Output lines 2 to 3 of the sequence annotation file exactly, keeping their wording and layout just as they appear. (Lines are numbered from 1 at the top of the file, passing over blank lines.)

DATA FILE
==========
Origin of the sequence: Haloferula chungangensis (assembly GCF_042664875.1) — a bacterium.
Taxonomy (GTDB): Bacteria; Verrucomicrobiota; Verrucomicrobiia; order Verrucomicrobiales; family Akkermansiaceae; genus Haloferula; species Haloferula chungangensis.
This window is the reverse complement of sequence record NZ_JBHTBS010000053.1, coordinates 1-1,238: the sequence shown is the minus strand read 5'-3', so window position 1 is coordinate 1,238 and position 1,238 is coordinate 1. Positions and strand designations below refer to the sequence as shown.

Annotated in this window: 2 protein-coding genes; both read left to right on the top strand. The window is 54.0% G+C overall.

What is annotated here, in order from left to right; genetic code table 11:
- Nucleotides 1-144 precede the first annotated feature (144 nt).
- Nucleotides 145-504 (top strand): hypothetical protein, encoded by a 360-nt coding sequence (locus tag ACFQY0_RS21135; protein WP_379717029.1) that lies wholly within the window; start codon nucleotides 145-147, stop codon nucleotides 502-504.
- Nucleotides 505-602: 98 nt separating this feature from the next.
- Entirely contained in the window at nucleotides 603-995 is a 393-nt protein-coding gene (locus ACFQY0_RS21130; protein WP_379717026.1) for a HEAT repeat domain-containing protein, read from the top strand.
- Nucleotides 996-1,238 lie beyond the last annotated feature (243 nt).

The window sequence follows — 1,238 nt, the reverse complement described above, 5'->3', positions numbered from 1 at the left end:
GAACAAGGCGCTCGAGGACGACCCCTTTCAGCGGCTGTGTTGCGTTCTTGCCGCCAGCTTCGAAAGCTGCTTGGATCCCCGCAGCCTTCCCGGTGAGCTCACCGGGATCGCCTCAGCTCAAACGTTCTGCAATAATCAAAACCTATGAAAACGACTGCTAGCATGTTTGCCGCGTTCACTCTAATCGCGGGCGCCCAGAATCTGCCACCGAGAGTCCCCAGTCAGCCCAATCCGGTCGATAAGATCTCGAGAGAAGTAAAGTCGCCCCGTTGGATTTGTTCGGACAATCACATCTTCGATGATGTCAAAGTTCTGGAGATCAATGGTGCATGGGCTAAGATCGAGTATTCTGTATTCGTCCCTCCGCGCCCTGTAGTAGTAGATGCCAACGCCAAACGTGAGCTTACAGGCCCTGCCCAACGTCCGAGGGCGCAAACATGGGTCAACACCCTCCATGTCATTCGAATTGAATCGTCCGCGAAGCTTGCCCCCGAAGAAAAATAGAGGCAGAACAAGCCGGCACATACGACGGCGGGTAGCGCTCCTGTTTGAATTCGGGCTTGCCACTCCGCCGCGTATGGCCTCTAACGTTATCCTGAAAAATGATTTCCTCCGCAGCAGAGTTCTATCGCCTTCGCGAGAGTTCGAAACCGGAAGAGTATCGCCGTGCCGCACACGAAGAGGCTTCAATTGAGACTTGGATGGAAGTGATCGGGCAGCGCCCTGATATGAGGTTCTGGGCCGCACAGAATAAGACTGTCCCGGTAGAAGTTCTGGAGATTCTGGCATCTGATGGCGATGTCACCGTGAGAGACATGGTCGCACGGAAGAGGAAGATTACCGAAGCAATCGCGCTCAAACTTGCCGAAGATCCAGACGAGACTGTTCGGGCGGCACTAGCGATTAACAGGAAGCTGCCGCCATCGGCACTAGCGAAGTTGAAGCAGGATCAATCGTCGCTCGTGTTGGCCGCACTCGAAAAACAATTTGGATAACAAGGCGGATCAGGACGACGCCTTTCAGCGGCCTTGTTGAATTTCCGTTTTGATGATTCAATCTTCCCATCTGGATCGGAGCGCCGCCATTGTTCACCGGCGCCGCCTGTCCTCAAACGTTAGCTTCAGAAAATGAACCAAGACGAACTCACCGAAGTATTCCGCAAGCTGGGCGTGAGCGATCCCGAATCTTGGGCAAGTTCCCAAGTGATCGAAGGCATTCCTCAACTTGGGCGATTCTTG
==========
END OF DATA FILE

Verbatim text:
Taxonomy (GTDB): Bacteria; Verrucomicrobiota; Verrucomicrobiia; order Verrucomicrobiales; family Akkermansiaceae; genus Haloferula; species Haloferula chungangensis.
This window is the reverse complement of sequence record NZ_JBHTBS010000053.1, coordinates 1-1,238: the sequence shown is the minus strand read 5'-3', so window position 1 is coordinate 1,238 and position 1,238 is coordinate 1. Positions and strand designations below refer to the sequence as shown.